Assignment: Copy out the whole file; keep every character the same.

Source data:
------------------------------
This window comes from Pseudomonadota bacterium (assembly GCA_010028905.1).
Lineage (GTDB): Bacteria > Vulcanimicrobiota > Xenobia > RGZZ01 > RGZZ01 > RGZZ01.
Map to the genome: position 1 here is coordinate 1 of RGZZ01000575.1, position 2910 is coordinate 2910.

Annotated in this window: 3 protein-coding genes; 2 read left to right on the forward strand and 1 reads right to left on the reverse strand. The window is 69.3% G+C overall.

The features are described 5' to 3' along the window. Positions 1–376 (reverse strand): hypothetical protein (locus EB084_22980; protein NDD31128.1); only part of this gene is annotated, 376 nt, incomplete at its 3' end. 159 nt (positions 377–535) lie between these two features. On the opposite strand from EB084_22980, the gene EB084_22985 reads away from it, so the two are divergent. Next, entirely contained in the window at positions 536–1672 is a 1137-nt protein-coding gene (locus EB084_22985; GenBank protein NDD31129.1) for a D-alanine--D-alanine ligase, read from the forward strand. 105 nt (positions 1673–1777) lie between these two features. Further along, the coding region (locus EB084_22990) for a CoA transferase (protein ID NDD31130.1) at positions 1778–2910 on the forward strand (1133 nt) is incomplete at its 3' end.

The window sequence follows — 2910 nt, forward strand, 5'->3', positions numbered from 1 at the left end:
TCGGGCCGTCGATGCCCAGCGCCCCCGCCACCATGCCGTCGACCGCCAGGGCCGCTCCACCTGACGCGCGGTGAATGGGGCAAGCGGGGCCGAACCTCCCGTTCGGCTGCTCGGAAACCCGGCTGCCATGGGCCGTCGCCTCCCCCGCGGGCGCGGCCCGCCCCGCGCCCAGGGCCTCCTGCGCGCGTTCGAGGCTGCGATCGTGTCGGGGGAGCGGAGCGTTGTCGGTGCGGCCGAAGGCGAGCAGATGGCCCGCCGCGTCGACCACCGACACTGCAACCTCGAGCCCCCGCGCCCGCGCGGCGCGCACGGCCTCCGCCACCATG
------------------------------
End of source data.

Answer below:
This window comes from Pseudomonadota bacterium (assembly GCA_010028905.1).
Lineage (GTDB): Bacteria > Vulcanimicrobiota > Xenobia > RGZZ01 > RGZZ01 > RGZZ01.
Map to the genome: position 1 here is coordinate 1 of RGZZ01000575.1, position 2910 is coordinate 2910.

Annotated in this window: 3 protein-coding genes; 2 read left to right on the forward strand and 1 reads right to left on the reverse strand. The window is 69.3% G+C overall.

The features are described 5' to 3' along the window. Positions 1–376 (reverse strand): hypothetical protein (locus EB084_22980; protein NDD31128.1); only part of this gene is annotated, 376 nt, incomplete at its 3' end. 159 nt (positions 377–535) lie between these two features. On the opposite strand from EB084_22980, the gene EB084_22985 reads away from it, so the two are divergent. Next, entirely contained in the window at positions 536–1672 is a 1137-nt protein-coding gene (locus EB084_22985; GenBank protein NDD31129.1) for a D-alanine--D-alanine ligase, read from the forward strand. 105 nt (positions 1673–1777) lie between these two features. Further along, the coding region (locus EB084_22990) for a CoA transferase (protein ID NDD31130.1) at positions 1778–2910 on the forward strand (1133 nt) is incomplete at its 3' end.

The window sequence follows — 2910 nt, forward strand, 5'->3', positions numbered from 1 at the left end:
TCGGGCCGTCGATGCCCAGCGCCCCCGCCACCATGCCGTCGACCGCCAGGGCCGCTCCACCTGACGCGCGGTGAATGGGGCAAGCGGGGCCGAACCTCCCGTTCGGCTGCTCGGAAACCCGGCTGCCATGGGCCGTCGCCTCCCCCGCGGGCGCGGCCCGCCCCGCGCCCAGGGCCTCCTGCGCGCGTTCGAGGCTGCGATCGTGTCGGGGGAGCGGAGCGTTGTCGGTGCGGCCGAAGGCGAGCAGATGGCCCGCCGCGTCGACCACCGACACTGCAACCTCGAGCCCCCGCGCCCGCGCGGCGCGCACGGCCTCCGCCACCATG